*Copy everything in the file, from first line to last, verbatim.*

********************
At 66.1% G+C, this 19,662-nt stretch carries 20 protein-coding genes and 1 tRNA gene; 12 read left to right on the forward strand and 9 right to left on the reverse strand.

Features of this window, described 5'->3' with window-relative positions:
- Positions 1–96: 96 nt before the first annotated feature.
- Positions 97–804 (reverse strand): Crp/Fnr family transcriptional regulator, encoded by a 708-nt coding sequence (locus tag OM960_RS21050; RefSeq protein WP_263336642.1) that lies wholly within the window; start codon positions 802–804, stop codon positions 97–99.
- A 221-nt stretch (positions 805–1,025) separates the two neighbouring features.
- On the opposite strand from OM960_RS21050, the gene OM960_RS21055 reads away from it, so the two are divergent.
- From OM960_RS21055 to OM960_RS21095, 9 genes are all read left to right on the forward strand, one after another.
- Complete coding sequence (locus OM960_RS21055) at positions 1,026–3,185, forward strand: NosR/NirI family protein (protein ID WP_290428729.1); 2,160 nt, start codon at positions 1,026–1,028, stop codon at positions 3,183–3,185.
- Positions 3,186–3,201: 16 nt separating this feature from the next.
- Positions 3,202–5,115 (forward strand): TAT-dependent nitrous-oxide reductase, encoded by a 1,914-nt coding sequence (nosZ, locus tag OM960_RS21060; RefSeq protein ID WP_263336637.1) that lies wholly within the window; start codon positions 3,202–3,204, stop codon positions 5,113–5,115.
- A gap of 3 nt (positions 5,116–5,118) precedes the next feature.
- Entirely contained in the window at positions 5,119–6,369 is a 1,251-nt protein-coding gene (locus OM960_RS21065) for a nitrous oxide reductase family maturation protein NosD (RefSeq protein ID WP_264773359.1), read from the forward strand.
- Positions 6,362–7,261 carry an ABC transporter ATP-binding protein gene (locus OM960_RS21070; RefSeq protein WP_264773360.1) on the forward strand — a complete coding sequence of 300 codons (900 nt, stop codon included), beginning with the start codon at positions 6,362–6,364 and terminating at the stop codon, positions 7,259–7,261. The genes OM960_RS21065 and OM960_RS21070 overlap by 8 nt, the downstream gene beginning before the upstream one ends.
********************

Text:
At 66.1% G+C, this 19,662-nt stretch carries 20 protein-coding genes and 1 tRNA gene; 12 read left to right on the forward strand and 9 right to left on the reverse strand.

Features of this window, described 5'->3' with window-relative positions:
- Positions 1–96: 96 nt before the first annotated feature.
- Positions 97–804 (reverse strand): Crp/Fnr family transcriptional regulator, encoded by a 708-nt coding sequence (locus tag OM960_RS21050; RefSeq protein WP_263336642.1) that lies wholly within the window; start codon positions 802–804, stop codon positions 97–99.
- A 221-nt stretch (positions 805–1,025) separates the two neighbouring features.
- On the opposite strand from OM960_RS21050, the gene OM960_RS21055 reads away from it, so the two are divergent.
- From OM960_RS21055 to OM960_RS21095, 9 genes are all read left to right on the forward strand, one after another.
- Complete coding sequence (locus OM960_RS21055) at positions 1,026–3,185, forward strand: NosR/NirI family protein (protein ID WP_290428729.1); 2,160 nt, start codon at positions 1,026–1,028, stop codon at positions 3,183–3,185.
- Positions 3,186–3,201: 16 nt separating this feature from the next.
- Positions 3,202–5,115 (forward strand): TAT-dependent nitrous-oxide reductase, encoded by a 1,914-nt coding sequence (nosZ, locus tag OM960_RS21060; RefSeq protein ID WP_263336637.1) that lies wholly within the window; start codon positions 3,202–3,204, stop codon positions 5,113–5,115.
- A gap of 3 nt (positions 5,116–5,118) precedes the next feature.
- Entirely contained in the window at positions 5,119–6,369 is a 1,251-nt protein-coding gene (locus OM960_RS21065) for a nitrous oxide reductase family maturation protein NosD (RefSeq protein ID WP_264773359.1), read from the forward strand.
- Positions 6,362–7,261 carry an ABC transporter ATP-binding protein gene (locus OM960_RS21070; RefSeq protein WP_264773360.1) on the forward strand — a complete coding sequence of 300 codons (900 nt, stop codon included), beginning with the start codon at positions 6,362–6,364 and terminating at the stop codon, positions 7,259–7,261. The genes OM960_RS21065 and OM960_RS21070 overlap by 8 nt, the downstream gene beginning before the upstream one ends.